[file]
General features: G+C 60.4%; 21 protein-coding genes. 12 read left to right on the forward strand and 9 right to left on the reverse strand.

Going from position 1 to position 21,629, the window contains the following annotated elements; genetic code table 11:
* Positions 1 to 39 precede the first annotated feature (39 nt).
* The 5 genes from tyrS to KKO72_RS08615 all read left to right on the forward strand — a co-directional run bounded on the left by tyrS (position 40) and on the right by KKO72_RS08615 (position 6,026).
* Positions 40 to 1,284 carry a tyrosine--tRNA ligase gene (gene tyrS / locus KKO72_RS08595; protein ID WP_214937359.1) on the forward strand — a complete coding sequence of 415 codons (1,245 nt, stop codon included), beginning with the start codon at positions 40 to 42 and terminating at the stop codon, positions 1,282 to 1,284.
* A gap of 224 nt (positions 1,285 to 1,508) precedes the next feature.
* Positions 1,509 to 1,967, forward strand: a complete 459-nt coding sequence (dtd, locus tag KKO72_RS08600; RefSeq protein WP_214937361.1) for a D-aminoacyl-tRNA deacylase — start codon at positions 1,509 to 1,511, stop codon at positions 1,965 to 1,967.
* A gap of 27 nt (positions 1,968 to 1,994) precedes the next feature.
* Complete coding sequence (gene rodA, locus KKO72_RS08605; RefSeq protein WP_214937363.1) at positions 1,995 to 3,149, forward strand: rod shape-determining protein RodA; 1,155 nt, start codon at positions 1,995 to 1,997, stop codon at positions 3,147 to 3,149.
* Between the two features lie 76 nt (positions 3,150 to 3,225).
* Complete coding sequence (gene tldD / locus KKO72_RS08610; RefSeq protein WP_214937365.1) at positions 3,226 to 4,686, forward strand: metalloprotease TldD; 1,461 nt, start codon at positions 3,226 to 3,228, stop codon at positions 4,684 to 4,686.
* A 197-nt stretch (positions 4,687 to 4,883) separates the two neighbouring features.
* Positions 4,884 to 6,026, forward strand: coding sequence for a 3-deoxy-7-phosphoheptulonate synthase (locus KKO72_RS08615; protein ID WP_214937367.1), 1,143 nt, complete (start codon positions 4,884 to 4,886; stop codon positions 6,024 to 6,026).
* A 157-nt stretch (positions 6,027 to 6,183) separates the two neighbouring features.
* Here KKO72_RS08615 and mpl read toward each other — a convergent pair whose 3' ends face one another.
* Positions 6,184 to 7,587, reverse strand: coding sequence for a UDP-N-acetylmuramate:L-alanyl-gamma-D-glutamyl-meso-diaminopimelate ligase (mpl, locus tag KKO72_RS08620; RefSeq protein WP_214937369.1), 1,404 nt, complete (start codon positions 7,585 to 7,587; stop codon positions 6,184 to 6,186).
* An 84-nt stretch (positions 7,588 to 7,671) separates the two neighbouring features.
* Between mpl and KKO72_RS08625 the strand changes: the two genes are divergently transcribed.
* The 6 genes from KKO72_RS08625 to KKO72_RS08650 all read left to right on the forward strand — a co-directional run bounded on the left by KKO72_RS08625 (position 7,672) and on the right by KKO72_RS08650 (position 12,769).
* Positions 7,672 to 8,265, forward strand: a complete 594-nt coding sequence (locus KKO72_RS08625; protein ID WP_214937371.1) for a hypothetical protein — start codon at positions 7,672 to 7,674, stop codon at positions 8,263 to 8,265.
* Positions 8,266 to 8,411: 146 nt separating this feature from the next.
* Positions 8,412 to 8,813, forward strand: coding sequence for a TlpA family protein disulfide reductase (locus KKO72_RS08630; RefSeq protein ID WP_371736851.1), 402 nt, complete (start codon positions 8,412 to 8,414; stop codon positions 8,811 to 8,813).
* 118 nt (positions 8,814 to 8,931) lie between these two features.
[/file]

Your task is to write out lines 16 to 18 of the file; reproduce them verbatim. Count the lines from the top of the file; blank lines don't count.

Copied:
* Positions 6,184 to 7,587, reverse strand: coding sequence for a UDP-N-acetylmuramate:L-alanyl-gamma-D-glutamyl-meso-diaminopimelate ligase (mpl, locus tag KKO72_RS08620; RefSeq protein WP_214937369.1), 1,404 nt, complete (start codon positions 7,585 to 7,587; stop codon positions 6,184 to 6,186).
* An 84-nt stretch (positions 7,588 to 7,671) separates the two neighbouring features.
* Between mpl and KKO72_RS08625 the strand changes: the two genes are divergently transcribed.